Bruce McCully, CSO, Galactic Advisors
Organizations of every kind face a diverse and ever-expanding range of serious threats as they implement more technology—and thereby become increasingly technology-dependent. These threats include ransomware, data theft, insider malfeasance, and failure to fulfill regulatory mandates regarding the protection of customer information. So every organization must defend itself against these threats if it is to survive and thrive.
There are, however, at least three obstacles standing between every organization and its goal of maintaining a reasonably effective defense against the threats that put it at risk:
- Organizations don’t yet have the necessary tools, processes, and policies in place
- There is a global shortage of people with the skills and experience organizations need
- Organizations don’t have anybody to lead their risk mitigation efforts at the executive level
These obstacles obviously represent a huge opportunity for MSPs. If you can help organizations reduce their risks by delivering the security and compliance capabilities they need, you can grow your business with recurring revenue streams and healthy margins.
Most MSPs, however, only focus on the first two bullet points above. They leverage their technology partners-of-choice to deliver the security capabilities their clients need—and they hire the very best talent they can find to execute the work their clients require: vulnerability management, incident response, penetration testing, etc.
Unfortunately, as more and more MSPs pursue the business opportunities represented by those first two bullets, the market for that kind of security housekeeping is becoming more competitive and more commodified. That commodification means that MSPs are increasingly being forced to compete on price.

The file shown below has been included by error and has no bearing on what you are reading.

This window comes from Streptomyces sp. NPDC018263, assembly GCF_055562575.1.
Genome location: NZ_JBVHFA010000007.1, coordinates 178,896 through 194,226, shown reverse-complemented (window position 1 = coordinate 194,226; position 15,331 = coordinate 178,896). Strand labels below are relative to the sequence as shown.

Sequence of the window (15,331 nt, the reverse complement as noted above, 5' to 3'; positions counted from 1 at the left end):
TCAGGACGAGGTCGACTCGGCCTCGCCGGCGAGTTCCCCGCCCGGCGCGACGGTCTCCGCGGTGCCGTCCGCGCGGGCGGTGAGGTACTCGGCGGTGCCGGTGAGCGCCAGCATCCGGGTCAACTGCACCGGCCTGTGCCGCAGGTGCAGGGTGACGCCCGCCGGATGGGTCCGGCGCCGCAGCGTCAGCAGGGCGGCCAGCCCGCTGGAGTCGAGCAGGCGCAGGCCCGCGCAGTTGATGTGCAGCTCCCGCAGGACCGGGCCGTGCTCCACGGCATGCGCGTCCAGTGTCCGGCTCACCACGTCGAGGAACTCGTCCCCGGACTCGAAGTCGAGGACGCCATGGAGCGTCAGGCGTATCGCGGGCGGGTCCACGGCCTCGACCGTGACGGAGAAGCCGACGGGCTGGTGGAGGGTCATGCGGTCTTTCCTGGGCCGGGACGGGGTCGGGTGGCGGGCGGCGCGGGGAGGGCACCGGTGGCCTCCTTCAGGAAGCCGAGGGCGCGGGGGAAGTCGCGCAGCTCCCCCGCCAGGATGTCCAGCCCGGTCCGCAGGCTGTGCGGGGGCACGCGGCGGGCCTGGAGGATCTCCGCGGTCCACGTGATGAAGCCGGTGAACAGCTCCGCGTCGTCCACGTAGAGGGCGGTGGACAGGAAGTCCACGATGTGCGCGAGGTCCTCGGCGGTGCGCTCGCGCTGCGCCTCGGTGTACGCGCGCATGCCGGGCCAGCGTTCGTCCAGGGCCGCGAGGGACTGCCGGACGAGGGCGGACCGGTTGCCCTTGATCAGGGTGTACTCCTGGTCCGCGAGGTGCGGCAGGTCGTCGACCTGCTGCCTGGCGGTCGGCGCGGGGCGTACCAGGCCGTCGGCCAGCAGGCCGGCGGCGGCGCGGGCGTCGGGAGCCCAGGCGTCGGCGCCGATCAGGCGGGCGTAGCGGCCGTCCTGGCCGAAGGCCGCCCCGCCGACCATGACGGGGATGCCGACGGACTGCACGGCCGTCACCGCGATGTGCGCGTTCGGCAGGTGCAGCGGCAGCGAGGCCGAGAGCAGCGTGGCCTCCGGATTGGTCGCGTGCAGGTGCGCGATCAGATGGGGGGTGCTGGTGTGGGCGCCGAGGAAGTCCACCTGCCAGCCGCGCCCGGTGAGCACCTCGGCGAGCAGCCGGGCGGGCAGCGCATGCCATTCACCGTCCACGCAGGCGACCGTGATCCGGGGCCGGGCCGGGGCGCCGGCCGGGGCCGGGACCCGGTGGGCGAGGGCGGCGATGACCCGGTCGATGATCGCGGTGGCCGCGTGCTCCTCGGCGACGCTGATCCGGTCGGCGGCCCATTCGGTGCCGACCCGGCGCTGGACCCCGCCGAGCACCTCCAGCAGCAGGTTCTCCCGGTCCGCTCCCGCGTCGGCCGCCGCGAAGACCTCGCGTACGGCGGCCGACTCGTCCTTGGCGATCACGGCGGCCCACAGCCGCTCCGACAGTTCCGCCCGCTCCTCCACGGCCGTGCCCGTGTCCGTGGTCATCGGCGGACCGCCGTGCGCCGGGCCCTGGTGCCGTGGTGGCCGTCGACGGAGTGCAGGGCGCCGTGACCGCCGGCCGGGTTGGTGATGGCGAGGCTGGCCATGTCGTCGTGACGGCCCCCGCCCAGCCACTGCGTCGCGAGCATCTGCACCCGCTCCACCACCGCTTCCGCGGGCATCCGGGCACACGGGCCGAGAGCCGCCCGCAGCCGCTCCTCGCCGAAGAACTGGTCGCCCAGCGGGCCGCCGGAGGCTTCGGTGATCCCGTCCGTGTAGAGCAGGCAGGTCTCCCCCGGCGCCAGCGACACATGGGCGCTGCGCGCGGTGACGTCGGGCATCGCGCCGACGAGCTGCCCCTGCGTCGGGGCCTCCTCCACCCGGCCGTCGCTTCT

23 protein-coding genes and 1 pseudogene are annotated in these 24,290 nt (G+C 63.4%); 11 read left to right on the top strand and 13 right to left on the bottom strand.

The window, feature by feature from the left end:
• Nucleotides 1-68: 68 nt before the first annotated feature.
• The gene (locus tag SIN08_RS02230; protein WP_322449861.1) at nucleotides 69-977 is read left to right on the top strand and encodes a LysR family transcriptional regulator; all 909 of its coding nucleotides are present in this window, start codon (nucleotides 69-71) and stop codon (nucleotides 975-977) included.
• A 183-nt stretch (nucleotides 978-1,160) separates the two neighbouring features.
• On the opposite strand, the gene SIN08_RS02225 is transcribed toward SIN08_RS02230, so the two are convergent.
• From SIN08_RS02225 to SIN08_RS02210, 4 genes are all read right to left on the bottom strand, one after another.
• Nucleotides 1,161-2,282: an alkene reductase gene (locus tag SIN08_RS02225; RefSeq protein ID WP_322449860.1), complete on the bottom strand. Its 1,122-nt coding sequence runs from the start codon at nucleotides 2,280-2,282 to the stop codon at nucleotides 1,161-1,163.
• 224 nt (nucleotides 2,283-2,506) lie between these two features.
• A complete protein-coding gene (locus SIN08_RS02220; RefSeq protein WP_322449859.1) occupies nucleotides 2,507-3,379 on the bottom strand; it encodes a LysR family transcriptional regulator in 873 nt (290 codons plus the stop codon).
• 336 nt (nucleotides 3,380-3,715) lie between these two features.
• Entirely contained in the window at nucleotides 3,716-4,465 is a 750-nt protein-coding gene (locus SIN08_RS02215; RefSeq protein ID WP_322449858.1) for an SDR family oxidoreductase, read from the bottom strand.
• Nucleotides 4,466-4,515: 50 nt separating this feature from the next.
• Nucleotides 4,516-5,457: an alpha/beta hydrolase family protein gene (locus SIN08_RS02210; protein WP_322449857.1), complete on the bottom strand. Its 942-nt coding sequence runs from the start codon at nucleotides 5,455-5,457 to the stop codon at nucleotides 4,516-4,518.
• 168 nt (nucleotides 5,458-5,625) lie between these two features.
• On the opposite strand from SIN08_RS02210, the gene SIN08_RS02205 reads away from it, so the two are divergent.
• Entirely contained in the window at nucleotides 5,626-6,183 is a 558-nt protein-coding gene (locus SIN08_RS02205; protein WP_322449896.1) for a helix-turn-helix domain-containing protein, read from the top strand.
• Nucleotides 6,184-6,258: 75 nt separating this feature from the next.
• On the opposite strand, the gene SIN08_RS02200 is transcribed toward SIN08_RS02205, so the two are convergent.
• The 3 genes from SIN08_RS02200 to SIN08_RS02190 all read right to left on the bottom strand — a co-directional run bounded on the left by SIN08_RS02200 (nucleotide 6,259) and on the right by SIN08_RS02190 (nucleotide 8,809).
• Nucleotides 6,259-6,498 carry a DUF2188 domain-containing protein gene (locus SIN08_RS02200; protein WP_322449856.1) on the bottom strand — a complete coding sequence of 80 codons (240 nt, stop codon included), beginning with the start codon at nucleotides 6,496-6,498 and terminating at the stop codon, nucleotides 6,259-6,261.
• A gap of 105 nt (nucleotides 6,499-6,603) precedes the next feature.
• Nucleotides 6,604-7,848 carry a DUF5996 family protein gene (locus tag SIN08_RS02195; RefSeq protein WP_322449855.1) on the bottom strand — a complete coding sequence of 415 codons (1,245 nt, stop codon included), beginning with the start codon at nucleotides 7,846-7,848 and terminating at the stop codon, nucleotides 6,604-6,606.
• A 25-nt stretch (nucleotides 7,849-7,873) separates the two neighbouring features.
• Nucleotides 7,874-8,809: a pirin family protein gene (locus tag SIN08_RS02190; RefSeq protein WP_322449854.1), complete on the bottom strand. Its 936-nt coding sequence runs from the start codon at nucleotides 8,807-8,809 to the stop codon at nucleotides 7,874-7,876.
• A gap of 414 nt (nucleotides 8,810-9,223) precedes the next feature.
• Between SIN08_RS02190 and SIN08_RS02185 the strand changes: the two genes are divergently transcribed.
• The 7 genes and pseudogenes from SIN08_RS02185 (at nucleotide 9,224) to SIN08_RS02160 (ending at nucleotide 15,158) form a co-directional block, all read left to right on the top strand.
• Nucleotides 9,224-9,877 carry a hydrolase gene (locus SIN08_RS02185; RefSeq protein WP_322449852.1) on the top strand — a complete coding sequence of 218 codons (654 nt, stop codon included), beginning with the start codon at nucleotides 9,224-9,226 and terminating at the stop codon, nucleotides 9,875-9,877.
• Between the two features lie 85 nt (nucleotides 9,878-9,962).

Every MSP therefore faces a choice:
- Try to grow by competing on price for a bigger piece of the low-margin/high-churn pie.
- Move up the value chain to address the third bullet above—thereby establishing competitive differentiation, achieving higher margins, and more effectively protecting client relationships over the long haul.
If you want to make the second choice, now’s the time to do it. And the way to do it is by building a virtual Chief Security Officer (vCSO) program.
What’s a vCSO?
A vCSO is a trusted advisor who is capable of understanding, talking about, and proactively managing risk at an executive level. If you decide to build a vCSO program, you will be offering your existing clients and your future prospects several high-value benefits that are not part of the typical MSP security offering.
These benefits include:
A proactive, strategic approach to mitigating organizational risk
MSPs in the security business handle the day-to-day technical tasks that their clients need to avoid getting hacked, ransomwared, DDoSed, or insider-sabotaged. But organizations need more than that. They need someone to address the broader issue of business risk—including operational, financial, reputational, regulatory, and legal risk—and how it needs to be either mitigated, accepted, transferred, or avoided completely. A vCSO plays this crucial role.
Factoring security and compliance rick into executive-level decision-making
A VP of Sales is evaluating a cool VR tool to take their organization’s sales presentations into the 21st Century. A CFO is considering a facilities outsourcing deal that could save their organization millions over the next five years. Without a CSO, these executives will likely make these decisions without fully factoring in the potential impact on their organization’s threat surface—and, by extension, the concomitant new exposures to risk. The result: Security, IT, and other operational stakeholders will have to clean up whatever mess they make after the fact.
With a vCSO to consult with as a trusted advisor at a peer level, on the other hand, executive decision-makers can avoid unexpected costs, unforeseen dangers, and missed project milestones by being much smarter about factoring the potential risk implications of their decisions before they make those decisions.
Get maximum value from internal and external resources